My mother used to exorcise me when I was little. It wasn’t as weird as it sounds; there was a brief Charismatic phase that passed through our otherwise Catholic church, people speaking in tongues, laying on hands, and so when I was being difficult, or having a hard time, she’d put her hand on my head and pray for demons to leave my body.
A demon is a metaphor. Depressive spells or temper tantrums aren’t “demons;” they’re just moods, and when you’re young, and your brain isn’t finished developing, a mood can overpower the rational centers of your brain. “Demon” is a name for being overpowered. It’s a way to think about being out of your own control.
I was in first grade, and first-graders don’t think in metaphors. I got used to thinking of my body as something permeable; God could pass through it, in Communion or prayer, and demons could pass through it, if some fault line in my personality cracked open and allowed evil to seep in. I got used to believing something else had been responsible for my worst actions, and (worse) that I couldn’t always tell who was in control.
All of my worst nightmares — the real, deep, sleep-paralysis shit — are about possession. They’re about having someone else inside my body, someone else controlling my body, who is not me. I’m conscious, and I can feel everything I’m doing, but I can’t make decisions. My body does everything I don’t want, and I can’t stop.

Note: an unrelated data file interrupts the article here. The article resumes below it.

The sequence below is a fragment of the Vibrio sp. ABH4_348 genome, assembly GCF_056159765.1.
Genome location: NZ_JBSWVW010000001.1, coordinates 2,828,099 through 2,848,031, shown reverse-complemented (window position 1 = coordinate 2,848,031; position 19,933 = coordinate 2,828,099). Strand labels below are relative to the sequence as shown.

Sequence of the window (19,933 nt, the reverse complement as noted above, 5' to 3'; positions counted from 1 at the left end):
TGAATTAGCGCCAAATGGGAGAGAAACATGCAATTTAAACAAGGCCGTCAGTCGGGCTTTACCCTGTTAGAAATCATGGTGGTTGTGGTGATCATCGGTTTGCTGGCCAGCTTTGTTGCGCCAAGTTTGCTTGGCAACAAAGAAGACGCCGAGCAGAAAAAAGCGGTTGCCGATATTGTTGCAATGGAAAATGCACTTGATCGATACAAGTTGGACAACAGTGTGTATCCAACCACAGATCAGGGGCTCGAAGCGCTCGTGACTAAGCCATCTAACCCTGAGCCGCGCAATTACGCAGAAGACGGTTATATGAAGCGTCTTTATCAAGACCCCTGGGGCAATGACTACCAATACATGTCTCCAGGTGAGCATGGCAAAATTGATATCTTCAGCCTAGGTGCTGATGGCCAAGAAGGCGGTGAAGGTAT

What I didn’t know, at the time, was that demonic possession is also a fairly common metaphor for transness. Think about the deep, masculine voice coming out of little-girl Reagan in The Exorcist, or the Hereditary demon and its quest to abandon a female body for a male one.
We Are All Going To The World’s Fair is not one of those teen-possession movies. It looks like one, from a far distance, but you learn pretty quickly that it’s going somewhere else. In fact, World’s Fair is not even really a horror movie; it is, as director Jane Schoenbrun says, a movie about horror movies and horror fandom. It’s about a kid who has learned to use the language of horror to describe and define her life.
The idea that I don’t control my body, or that my body and my mind are two different entities, is also a pretty obvious metaphor. This metaphor is not about good or bad behavior; it’s about identity. It looks the same as the other metaphor, though, because queer people are conditioned to view our identities as a form of bad behavior. Being ourselves feels like losing control.